Brian Rattigan ‘directed €1m heroin deal from prison cell', court will hear
Published 15/01/2013 | 17:47
THERE will be evidence before the Special Criminal Court that Dublin man Brian Rattigan was the "directing force" behind a €1m heroin deal from his cell in Portlaoise Prison, his trial has heard.
Rattigan (31), with a last address at Cooley Road, Drimnagh, has pleaded not guilty to the possession of heroin and two counts of possession of the drug for sale or supply on Hughes Road South, Walkinstown, Dublin on May 21st, 2008.
He has also pleaded not guilty to the possession of two mobile phones at Cell 42, E1 Landing, Portlaoise Prison while an inmate at the prison on May 22nd, 2008.
Opening the prosecution case this afternoon, John O’Kelly SC told the court there would be evidence that gardai who raided a house on Hughes Road discovered quantities of heroin valued at over €1m in a shed at the back of the property.
He said the court would hear that gardai also discovered a red and white Nokia phone alongside an electronic weighing scale in the shed, while a search of a bedroom inside the house yielded just over €36,000 in cash.
Mr O’Kelly said there would be evidence that a text message found on the red and white Nokia phone appeared to relate to the division of a large quantity of heroin and that the message came from a phone number associated with the accused man Brian Rattigan.
He said the court would hear that gardai who went to search the accused man’s cell in Portlaoise Prison found him lying on his bed with a mobile phone in his hand, and that Brian Rattigan threw this phone out of his cell when confronted by gardai.
Mr O’Kelly said the court would see CCTV footage of the mobile phone being thrown on to the prison landing, and that gardai would give evidence of two SIM cards being attached to this phone, as well as the discovery of an additional Samsung mobile phone, another SIM card and notebooks inside the accused man’s cell.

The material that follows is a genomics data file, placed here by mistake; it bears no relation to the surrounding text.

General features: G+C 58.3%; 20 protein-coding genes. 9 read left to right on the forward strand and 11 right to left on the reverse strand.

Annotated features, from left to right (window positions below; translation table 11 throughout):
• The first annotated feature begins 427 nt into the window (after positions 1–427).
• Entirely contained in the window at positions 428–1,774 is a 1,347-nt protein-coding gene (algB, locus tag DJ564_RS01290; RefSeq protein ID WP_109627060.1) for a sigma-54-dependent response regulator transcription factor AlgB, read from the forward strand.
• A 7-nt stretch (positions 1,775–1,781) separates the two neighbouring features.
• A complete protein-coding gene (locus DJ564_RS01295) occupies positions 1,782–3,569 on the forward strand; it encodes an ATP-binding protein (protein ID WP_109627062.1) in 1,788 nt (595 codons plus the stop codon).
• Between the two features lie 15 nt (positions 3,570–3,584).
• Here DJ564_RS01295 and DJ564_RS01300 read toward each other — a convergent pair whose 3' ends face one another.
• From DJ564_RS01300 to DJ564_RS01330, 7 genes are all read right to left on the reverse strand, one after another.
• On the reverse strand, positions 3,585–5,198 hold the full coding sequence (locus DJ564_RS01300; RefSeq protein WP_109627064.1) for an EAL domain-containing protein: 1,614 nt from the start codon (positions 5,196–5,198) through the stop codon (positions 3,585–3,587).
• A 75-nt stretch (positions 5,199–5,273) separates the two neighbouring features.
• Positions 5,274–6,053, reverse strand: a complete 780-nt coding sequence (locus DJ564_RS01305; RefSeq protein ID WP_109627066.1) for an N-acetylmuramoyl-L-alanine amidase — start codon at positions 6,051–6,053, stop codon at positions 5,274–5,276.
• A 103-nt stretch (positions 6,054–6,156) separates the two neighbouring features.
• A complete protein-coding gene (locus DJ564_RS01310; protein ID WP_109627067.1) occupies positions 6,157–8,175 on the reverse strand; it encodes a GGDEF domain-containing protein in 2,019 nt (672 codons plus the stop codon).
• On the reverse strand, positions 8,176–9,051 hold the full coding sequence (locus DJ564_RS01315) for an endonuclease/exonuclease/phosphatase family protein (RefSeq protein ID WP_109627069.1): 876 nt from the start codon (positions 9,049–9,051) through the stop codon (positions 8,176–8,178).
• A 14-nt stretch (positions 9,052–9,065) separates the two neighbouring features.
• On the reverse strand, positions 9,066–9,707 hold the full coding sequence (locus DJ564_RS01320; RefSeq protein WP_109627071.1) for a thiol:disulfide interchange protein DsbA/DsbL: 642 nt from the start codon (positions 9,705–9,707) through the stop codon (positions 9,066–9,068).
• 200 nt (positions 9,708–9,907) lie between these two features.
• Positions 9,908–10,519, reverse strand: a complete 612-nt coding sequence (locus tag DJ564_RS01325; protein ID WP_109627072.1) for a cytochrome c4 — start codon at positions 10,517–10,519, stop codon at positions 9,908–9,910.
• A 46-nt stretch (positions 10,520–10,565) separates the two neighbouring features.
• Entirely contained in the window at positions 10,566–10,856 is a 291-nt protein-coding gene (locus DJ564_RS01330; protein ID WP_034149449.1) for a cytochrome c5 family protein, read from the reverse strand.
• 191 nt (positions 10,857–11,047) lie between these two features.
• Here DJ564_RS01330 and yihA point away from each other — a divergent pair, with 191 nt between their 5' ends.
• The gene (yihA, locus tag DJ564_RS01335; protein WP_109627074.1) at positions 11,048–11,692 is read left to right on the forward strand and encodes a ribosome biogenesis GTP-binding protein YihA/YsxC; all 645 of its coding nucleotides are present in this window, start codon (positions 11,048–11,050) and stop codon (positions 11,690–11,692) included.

He said there would be evidence that a text message sent from a number attached to one of the phones to another phone found on a man arrested at the house on Hughes Road read: “That dark is there”.
Mr O’Kelly said the court would hear that “dark” is slang for “heroin” and that the message was from Brian Rattigan to the other man informing him a consignment of drugs had arrived at the house.
He said that an incoming message to a number attached to one of the phones found in Portlaoise read “Can you give me half a box of the bad thing for 13 I am waiting on a few bob I could sort you out”, and the prosecution would contend that this was a request for half a kilo of heroin in return for €13,000.
Mr O’Kelly said it was the belief of investigating gardai that a message to “Drop €30 to Parrot”, sent to a contact called “Lips”, was addressed to Brian Rattigan’s partner while Parrot was the nickname of the owner of the house on Hughes Road.
He said the court would hear that “€30” was thought to refer to €30,000, and that €30,000 was found by gardai at the base of a bed in the house on Hughes Road. Mr O’Kelly said that a further message to “Lips” read: “Get rid of your phones quick”.
Mr O’Kelly said the prosecution would submit that the only reasonable inference was that Brian Rattigan was the driving force behind this drugs transaction and that he acted as such by means of telephonic communication.
In March 2011 the Director of Public Prosecutions ordered that Rattigan's trial should be moved from the Circuit Criminal Court to the Special Criminal Court (SCC), which normally deals with terrorist offences, because the ordinary courts are "inadequate" to try the case.
The Special Criminal Court was told that the President of the High Court, Mr Justice Nicholas Kearns, made an order that Rattigan should be tried at the non-jury SCC following an application by the Director of Public Prosecutions under the Offences Against the State Act.
The trial, which is expected to last three weeks, continues in front of presiding judge Mr Justice Paul Butler.